feet; as for men, she held roughly two hundred and twenty
bluejackets—common seamen—and twenty-five or so more,
from the rank of midshipman to captain, who belonged to the
officer ranks. The Challenger, which was well known because
of its long scientific mission to Australia and the surrounding
seas, was quicker than the Lucy, but the Lucy was thought to be
more agile and better in a fight.

In her means of propulsion she embodied perfectly the uncertain
present state of the navy’s technology. She was not
steam-powered but rather steam-assisted, which is to say that
she used the power of coal to leave and enter harbor and during
battle, but the rest of the time moved under sail, not all
that differently than her forebears in the Napoleonic Wars
sixty years earlier might have. Using coal added several knots
to the Lucy’s speed, but it was a problematic fuel source: coaling
stations were few and far between and the burners were
thin-walled and had to be spared too much taxation lest they
falter in an important situation. (New, thicker burners were being
manufactured now, but even in her Plymouth refitting the
Lucy didn’t receive one of them.)

Lenox had learned all of this information three nights before
from the captain, Jacob Martin, a stern, youngish fellow,
perhaps thirty-five, extremely religious, prematurely gray but
physically very strong. Edmund said that he was much respected
within the admiralty and destined for great things,
perhaps even the command of a large warship within the next
few months. Martin politely did his duty by welcoming Lenox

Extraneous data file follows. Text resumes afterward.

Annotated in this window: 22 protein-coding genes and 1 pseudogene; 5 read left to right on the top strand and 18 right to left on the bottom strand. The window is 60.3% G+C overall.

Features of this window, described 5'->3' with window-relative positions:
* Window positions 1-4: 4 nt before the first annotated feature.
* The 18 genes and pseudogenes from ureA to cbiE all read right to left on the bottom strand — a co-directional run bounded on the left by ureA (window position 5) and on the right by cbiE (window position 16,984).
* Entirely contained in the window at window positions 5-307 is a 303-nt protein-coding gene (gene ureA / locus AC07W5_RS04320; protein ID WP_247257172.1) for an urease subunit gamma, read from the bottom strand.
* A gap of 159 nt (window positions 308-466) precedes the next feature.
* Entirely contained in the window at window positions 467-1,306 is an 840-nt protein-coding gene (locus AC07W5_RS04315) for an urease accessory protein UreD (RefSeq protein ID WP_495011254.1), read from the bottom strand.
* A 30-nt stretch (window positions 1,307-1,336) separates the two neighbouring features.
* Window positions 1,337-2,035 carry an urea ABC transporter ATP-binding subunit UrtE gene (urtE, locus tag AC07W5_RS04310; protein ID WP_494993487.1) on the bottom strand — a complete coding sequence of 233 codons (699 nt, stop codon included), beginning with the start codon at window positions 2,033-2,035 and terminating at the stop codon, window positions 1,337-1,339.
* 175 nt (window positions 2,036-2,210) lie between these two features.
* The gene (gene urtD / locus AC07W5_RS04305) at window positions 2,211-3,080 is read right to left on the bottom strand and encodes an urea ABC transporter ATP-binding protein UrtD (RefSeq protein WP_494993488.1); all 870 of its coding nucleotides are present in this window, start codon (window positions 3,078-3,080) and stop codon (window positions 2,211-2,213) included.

to the ship and describing her outlines to him, but all the same
didn’t quite seem to relish the prospect of a civilian passenger.
“Still,” he had said, “we must try to prove our worth now,
the navy. It’s not like it was in my grandfather’s day. He was an
admiral, Mr. Lenox, raised his flag at Trafalgar. Those chaps
were heroes to the common Englishman. Now we must stretch
ourselves in every new direction—diplomacy, science, trade—so
that you mathematical fellows in Parliament will continue to
see the use of us. Peacetime, you see.”

“Surely peace is the most desirable state of affairs for an                                         officer of the navy?”

“Oh, yes!” said Martin, but in a slightly wistful tone, as if he
weren’t entirely in agreement but couldn’t tactfully say as much.
They were in a private room at a public house near the water,
where many officers regularly took supper. It was called the
Yardarm. “I realize there must be fewer men afloat than during
war,” said Lenox, trying to be sympathetic.

Martin nodded vehemently. “Yes, too many of my peers are
on shore, eking out a life on half-pay. Dozens of children, all of
them. Meanwhile the French have started to outpace us.”
“Our navy is much larger,” said Lenox. He spoke with
authority—he had read the world’s driest blue book (or parliamentary
report) on the subject.

“To be sure, but their ships are sound and fast and big,
Mr. Lenox.” Martin swirled his wine in his glass, looking into
it. “They were ahead of us on coal. Our Warrior was based on
her Gloire. Who knows what they’re doing now. Meanwhile
we’re all at sixes and sevens.”

“The navy?”

“It’s a period of transition.”

“Coal and steam, you mean, Captain? I know.”

“Do you?”